Commenced in January 2007
Frequency: Monthly
Edition: International
Paper Count: 2

Search results for: growth measures

2 Measuring Enterprise Growth: Pitfalls and Implications

Authors: N. Šarlija, S. Pfeifer, M. Jeger, A. Bilandžić

Abstract:

Enterprise growth is generally considered as a key driver of competitiveness, employment, economic development and social inclusion. As such, it is perceived to be a highly desirable outcome of entrepreneurship for scholars and decision makers. The huge academic debate resulted in the multitude of theoretical frameworks focused on explaining growth stages, determinants and future prospects. It has been widely accepted that enterprise growth is most likely nonlinear, temporal and related to the variety of factors which reflect the individual, firm, organizational, industry or environmental determinants of growth. However, factors that affect growth are not easily captured, instruments to measure those factors are often arbitrary, causality between variables and growth is elusive, indicating that growth is not easily modeled. Furthermore, in line with heterogeneous nature of the growth phenomenon, there is a vast number of measurement constructs assessing growth which are used interchangeably. Differences among various growth measures, at conceptual as well as at operationalization level, can hinder theory development which emphasizes the need for more empirically robust studies. In line with these highlights, the main purpose of this paper is twofold. Firstly, to compare structure and performance of three growth prediction models based on the main growth measures: Revenues, employment and assets growth. Secondly, to explore the prospects of financial indicators, set as exact, visible, standardized and accessible variables, to serve as determinants of enterprise growth. Finally, to contribute to the understanding of the implications on research results and recommendations for growth caused by different growth measures. The models include a range of financial indicators as lag determinants of the enterprises’ performances during the 2008-2013, extracted from the national register of the financial statements of SMEs in Croatia. The design and testing stage of the modeling used the logistic regression procedures. Findings confirm that growth prediction models based on different measures of growth have different set of predictors. Moreover, the relationship between particular predictors and growth measure is inconsistent, namely the same predictor positively related to one growth measure may exert negative effect on a different growth measure. Overall, financial indicators alone can serve as good proxy of growth and yield adequate predictive power of the models. The paper sheds light on both methodology and conceptual framework of enterprise growth by using a range of variables which serve as a proxy for the multitude of internal and external determinants, but are unlike them, accessible, available, exact and free of perceptual nuances in building up the model. Selection of the growth measure seems to have significant impact on the implications and recommendations related to growth. Furthermore, the paper points out to potential pitfalls of measuring and predicting growth. Overall, the results and the implications of the study are relevant for advancing academic debates on growth-related methodology, and can contribute to evidence-based decisions of policy makers.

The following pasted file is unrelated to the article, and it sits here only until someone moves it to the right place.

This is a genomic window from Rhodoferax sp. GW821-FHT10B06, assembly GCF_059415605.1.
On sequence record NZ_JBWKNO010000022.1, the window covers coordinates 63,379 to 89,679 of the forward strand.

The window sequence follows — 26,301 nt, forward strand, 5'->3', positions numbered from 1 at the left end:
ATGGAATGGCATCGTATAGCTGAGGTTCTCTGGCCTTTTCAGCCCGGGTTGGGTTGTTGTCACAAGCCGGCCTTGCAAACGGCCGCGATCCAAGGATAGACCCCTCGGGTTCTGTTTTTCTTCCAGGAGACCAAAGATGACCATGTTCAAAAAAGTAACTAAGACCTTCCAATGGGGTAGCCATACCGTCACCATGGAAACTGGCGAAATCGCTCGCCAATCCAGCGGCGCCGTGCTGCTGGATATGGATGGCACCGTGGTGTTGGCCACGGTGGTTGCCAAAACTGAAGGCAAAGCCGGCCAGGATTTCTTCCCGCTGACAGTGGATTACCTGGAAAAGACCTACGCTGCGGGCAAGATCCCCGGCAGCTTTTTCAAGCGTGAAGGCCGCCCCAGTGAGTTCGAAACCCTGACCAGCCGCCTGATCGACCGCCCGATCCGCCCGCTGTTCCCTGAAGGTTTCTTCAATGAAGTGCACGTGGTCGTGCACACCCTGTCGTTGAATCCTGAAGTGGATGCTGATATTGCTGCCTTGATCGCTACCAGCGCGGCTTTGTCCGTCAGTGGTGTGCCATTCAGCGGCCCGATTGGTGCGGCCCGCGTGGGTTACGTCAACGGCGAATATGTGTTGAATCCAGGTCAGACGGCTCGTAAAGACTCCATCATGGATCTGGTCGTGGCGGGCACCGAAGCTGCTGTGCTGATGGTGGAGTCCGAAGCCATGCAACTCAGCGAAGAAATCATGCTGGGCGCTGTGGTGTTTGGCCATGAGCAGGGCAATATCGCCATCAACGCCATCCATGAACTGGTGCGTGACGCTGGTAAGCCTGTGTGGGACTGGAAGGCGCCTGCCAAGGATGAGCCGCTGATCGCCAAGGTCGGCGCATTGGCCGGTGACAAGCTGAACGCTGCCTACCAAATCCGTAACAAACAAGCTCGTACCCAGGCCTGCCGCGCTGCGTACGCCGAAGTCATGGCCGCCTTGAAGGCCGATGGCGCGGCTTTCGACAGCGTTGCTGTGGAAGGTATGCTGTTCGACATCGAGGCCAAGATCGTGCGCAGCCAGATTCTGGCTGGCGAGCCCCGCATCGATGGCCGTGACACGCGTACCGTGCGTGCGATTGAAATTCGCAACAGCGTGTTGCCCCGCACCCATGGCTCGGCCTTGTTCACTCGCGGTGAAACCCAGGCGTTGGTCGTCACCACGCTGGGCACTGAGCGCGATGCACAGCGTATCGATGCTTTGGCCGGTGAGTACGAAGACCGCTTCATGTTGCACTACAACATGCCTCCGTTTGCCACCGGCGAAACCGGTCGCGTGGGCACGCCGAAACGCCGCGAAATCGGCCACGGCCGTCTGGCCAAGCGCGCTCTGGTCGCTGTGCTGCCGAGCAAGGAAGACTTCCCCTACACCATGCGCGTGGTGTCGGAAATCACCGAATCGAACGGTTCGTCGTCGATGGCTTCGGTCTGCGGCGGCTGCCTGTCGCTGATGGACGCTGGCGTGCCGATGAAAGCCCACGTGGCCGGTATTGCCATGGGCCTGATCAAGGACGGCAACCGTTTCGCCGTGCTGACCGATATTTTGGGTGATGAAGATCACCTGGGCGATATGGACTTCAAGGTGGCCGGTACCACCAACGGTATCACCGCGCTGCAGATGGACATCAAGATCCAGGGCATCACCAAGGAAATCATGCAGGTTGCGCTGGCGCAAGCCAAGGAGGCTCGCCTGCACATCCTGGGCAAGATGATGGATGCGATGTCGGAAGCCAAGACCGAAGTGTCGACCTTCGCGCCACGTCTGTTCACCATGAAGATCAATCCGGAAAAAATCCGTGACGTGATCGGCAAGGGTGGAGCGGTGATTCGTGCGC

Keywords: Growth measurement constructs, logistic regression, prediction of growth potential, small and medium-sized enterprises.

Procedia APA BibTeX Chicago EndNote Harvard JSON MLA RIS XML ISO 690 PDF Downloads 1496
1 Multi-Faceted Growth in Creative Industries

Authors: Sanja Pfeifer, Nataša Šarlija, Marina Jeger, Ana Bilandžić

Abstract:

The purpose of this study is to explore the different facets of growth among micro, small and medium-sized firms in Croatia and to analyze the differences between models designed for all micro, small and medium-sized firms and those in creative industries. Three growth prediction models were designed and tested using the growth of sales, employment and assets of the company as dependent variables. The key drivers of sales growth are: prudent use of cash, industry affiliation and higher share of intangible assets. Growth of assets depends on retained profits, internal and external sources of financing, as well as industry affiliation. Growth in employment is closely related to sources of financing, in particular, debt and it occurs less frequently than growth in sales and assets. The findings confirm the assumption that growth strategies of small and medium-sized enterprises (SMEs) in creative industries have specific differences in comparison to SMEs in general. Interestingly, only 2.2% of growing enterprises achieve growth in employment, assets and sales simultaneously.

Keywords: Creative industries, growth prediction model, growth determinants, growth measures.

Procedia APA BibTeX Chicago EndNote Harvard JSON MLA RIS XML ISO 690 PDF Downloads 975